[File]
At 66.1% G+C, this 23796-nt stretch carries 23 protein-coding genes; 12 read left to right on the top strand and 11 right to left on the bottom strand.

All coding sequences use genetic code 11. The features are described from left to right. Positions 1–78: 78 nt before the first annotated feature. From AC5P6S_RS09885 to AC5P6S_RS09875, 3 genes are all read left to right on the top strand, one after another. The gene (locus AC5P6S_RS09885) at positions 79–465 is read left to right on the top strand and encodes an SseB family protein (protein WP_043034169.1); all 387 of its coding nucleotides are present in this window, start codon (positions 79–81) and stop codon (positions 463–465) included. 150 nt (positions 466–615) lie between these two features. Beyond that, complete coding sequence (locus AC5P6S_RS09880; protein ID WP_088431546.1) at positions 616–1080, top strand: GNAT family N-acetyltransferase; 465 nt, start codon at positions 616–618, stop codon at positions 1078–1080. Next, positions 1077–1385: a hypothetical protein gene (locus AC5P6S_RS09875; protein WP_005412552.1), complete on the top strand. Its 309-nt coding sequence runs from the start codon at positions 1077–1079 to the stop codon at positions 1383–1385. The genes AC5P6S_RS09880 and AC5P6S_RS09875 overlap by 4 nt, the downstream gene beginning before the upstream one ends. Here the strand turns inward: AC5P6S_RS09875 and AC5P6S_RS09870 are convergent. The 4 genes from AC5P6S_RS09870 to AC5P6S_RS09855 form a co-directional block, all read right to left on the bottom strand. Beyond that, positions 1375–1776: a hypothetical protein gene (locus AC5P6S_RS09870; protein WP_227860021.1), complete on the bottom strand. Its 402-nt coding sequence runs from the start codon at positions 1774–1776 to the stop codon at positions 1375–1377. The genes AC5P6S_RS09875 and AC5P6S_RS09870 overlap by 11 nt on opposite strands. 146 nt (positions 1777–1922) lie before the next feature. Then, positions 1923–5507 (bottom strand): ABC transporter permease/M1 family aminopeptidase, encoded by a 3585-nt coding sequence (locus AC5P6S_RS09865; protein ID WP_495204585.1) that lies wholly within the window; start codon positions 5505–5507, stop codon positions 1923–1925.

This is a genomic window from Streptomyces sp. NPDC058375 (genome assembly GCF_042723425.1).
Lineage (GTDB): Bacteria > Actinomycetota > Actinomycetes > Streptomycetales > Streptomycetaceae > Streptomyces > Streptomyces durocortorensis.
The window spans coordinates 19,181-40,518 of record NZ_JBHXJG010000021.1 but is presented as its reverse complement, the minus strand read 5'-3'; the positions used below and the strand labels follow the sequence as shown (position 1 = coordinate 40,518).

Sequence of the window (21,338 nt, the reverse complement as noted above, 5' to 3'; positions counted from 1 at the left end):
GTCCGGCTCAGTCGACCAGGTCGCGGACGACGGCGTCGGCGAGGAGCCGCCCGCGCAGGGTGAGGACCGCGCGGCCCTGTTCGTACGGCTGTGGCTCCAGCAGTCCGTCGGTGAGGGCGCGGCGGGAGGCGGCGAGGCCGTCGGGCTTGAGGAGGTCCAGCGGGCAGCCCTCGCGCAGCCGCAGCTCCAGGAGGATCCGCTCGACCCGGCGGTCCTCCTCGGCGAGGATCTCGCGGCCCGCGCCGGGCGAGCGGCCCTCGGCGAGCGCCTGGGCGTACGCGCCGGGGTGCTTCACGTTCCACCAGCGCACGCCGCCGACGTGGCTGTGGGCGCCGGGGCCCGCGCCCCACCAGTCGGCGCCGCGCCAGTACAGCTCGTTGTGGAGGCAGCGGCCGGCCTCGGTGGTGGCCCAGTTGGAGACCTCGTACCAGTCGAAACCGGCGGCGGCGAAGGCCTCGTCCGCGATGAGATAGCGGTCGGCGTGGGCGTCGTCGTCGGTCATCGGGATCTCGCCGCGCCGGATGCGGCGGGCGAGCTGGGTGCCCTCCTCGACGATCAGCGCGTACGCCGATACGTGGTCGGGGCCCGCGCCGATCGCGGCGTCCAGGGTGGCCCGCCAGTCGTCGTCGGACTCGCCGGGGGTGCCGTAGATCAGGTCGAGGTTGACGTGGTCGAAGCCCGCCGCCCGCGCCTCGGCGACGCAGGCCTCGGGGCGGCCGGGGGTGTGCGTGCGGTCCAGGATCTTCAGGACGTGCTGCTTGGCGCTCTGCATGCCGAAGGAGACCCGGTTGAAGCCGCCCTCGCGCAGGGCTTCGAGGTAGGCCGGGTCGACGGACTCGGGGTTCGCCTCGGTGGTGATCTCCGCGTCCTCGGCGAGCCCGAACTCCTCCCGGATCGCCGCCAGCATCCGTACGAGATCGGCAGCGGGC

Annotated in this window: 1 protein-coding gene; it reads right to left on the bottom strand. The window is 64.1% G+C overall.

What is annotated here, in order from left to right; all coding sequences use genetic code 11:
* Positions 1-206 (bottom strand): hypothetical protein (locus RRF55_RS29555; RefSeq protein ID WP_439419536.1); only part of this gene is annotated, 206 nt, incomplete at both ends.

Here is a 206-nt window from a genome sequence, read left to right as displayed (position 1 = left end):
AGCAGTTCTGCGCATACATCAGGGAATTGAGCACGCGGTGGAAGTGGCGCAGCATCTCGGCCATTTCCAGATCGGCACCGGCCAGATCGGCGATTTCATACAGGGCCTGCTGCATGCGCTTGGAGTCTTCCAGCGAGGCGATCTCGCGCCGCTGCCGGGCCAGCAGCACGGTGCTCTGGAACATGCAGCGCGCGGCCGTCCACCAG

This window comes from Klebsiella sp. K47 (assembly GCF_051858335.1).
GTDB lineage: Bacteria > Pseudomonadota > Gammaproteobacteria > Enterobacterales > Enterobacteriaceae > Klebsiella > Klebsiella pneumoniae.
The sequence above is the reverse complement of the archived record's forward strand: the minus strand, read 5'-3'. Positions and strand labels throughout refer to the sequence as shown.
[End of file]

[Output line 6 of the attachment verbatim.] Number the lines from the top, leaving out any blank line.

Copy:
Sequence of the window (21,338 nt, the reverse complement as noted above, 5' to 3'; positions counted from 1 at the left end):